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St Marys Hall School and Attached Railings Terrace Walls and Piers

A Grade II Listed Building in Brighton and Hove, The City of Brighton and Hove

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Latitude: 50.8183 / 50°49'6"N

Longitude: -0.1131 / 0°6'47"W

OS Eastings: 533011

OS Northings: 103785

OS Grid: TQ330037

Mapcode National: GBR KQH.N6R

Mapcode Global: FRA B6NX.V2B

Entry Name: St Marys Hall School and Attached Railings Terrace Walls and Piers

Listing Date: 20 August 1971

Grade: II

Source: Historic England

Source ID: 1380484

English Heritage Legacy ID: 480685

Location: Brighton and Hove, BN2

County: The City of Brighton and Hove

Electoral Ward/Division: East Brighton

Built-Up Area: Brighton and Hove

Traditional County: Sussex

Lieutenancy Area (Ceremonial County): East Sussex

Church of England Parish: Brighton St George with St Anne and St Mark

Church of England Diocese: Chichester

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Listing Text


577-1/50/247 (North side)
20/08/71 St Mary's Hall School and attached
railings, terrace walls and piers


Boarding school for girls. 1836. Designed by George Basevi and
founded by the Rev. Henry Venn Elliot, Curate of St Mary's
Church, St James's Street (qv) on nine acres of land given by
the Marquess of Bristol. Stucco scored to resemble coursed
ashlaring and quoins. Roof of slate, double span to the main
block and gable facing to the dormers. Tudor Gothic.
EXTERIOR: 2 storeys with gabled dormers flush with the front
wall to centre block; 3 storeys with facing gables to end
pavilions. 7-window range. The block is symmetrical about the
entrance which is Tudor arched with recessed spandrels,
moulded jambs and chamfered surround; to either side is a
single Tudor-arched light set in a flat-arched surround. All
other openings on the ground and first floor are flat arched
with Tudor hood mouldings which, on the ground floor of the
centre section, are connected by a continuous springing band.
Panelled door and hardware in sympathetic style date from the
late C19 or early C20. The window ranges at either end are
treated as projecting pavilions with facing gables; these
pavilions are built on a larger scale than centre block,
project above its roof, and are articulated by corner quoins.
Storey band between ground and first floors. Above entrance an
elaborate first-floor window composed of 5 pointed lights
which are gathered together in a single flat-arched surround.
To the left of the centre range, just above first-floor
windows, is a timber bell cote. The centre block is topped by
3 gabled dormers symmetrically disposed, each pierced by a
pair of Tudor-arched, double-light windows. Finial at peak of
each gabled dormer, that over the centre treated as a floriate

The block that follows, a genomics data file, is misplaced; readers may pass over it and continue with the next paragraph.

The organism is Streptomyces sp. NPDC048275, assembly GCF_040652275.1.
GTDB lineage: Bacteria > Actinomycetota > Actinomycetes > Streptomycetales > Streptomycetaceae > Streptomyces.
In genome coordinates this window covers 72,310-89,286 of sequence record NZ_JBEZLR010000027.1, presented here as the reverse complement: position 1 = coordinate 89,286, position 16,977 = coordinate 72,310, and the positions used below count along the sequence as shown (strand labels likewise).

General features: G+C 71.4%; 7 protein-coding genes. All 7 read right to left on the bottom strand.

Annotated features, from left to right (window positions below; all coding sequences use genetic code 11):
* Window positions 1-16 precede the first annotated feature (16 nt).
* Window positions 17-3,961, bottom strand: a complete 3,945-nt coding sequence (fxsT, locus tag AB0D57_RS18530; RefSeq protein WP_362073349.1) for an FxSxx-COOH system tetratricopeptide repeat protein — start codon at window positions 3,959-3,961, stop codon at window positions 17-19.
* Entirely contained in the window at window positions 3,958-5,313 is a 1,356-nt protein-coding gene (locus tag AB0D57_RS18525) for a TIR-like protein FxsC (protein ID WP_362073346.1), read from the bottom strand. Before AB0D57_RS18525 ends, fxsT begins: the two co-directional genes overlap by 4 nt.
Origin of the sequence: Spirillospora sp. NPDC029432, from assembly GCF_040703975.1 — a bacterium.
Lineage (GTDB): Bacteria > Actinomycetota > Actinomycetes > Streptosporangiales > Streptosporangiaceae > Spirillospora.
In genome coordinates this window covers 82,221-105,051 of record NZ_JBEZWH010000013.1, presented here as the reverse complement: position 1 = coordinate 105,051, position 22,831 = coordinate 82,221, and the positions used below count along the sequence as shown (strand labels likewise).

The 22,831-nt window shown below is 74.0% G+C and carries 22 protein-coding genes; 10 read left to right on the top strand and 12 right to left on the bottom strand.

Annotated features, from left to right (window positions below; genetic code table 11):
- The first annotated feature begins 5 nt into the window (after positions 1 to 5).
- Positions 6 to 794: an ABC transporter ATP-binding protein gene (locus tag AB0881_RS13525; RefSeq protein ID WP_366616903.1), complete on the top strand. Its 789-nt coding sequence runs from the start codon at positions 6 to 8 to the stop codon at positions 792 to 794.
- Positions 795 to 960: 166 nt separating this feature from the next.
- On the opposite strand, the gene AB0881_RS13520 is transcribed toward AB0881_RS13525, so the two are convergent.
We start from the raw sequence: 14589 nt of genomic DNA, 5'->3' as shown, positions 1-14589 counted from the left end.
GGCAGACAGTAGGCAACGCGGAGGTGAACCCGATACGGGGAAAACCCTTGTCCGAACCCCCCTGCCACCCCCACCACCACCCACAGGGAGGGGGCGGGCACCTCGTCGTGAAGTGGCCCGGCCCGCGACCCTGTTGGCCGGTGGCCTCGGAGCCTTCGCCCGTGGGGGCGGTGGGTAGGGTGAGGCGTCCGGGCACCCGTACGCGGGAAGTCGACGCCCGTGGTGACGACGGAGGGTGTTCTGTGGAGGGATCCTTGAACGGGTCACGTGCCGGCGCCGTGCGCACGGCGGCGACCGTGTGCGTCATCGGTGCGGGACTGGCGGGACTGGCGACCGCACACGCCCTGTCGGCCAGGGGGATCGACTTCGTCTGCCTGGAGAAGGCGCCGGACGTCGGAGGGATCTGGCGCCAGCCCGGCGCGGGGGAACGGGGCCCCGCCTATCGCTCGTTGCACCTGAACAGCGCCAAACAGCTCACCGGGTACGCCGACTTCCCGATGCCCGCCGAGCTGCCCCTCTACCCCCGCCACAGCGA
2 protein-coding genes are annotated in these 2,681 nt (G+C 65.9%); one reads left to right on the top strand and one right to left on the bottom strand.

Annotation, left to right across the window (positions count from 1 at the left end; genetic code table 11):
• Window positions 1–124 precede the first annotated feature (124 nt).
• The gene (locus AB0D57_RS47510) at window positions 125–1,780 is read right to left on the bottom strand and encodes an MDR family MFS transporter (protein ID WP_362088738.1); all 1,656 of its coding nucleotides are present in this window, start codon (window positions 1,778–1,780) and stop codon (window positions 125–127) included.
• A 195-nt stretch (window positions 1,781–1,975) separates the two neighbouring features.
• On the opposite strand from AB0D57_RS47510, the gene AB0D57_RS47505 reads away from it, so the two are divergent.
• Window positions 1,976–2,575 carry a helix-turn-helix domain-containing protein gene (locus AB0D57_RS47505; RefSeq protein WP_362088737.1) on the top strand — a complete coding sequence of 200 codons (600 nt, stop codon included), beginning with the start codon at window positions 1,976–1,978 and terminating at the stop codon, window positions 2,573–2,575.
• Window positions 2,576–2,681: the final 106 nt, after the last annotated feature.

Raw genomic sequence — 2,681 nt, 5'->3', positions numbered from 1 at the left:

cross. Cross windows to the first floor of the end pavilions;
each end pavilion gable has a first-floor window composed of 4
Tudor-arched lights with a common transom and hood moulding
which forms a springing band continuous across the pavilion;
each end pavilion gable pierced by a 3 light, Tudor-arched
window; the gables themselves are stepped in their lower
halves, becoming pointed above. The strong symmetricality of
the elevation is broken by one peculiar feature of these
pavilion bays: the left pavilion gable has gabled returns
while the right pavilion gable has a gabled return to the
right only. These gable returns are themselves pierced by
double, Tudor-arched lights. The right return has a
full-height chimney breast; four 2-stepped gable dormers flush
with the wall plane. All windows on this return have Tudor
hood mouldings, although original openings have in many cases
been altered. The left return is similar to the right, but
even more altered. The full-height projecting chimney breast
has an elaborate brick stack, however.
INTERIOR: the entrance hall has a noteworthy open-well wood
stair with cast-iron balusters; the wood elements are simply
chamfered and frankly assembled.
Also included in this designation are the cast-iron railings
to the area at the foot of the main elevation and the complex
of brick, flint and stone piers, parapets and walls which
enclose and embank the west side of the 2 terraces immediately
to the south of the school. The entrance foyer and hall has
early to mid C19 tile paving.
HISTORICAL NOTE: when first opened the school was intended
solely for the daughters of clergymen. Admission was extended
to the daughters of the laity in 1920. St Mary's is now the
oldest school in Brighton in continuous use.
(Carder T: The Encyclopaedia of Brighton: Lewes: 1990-: 168).

Listing NGR: TQ3301103785

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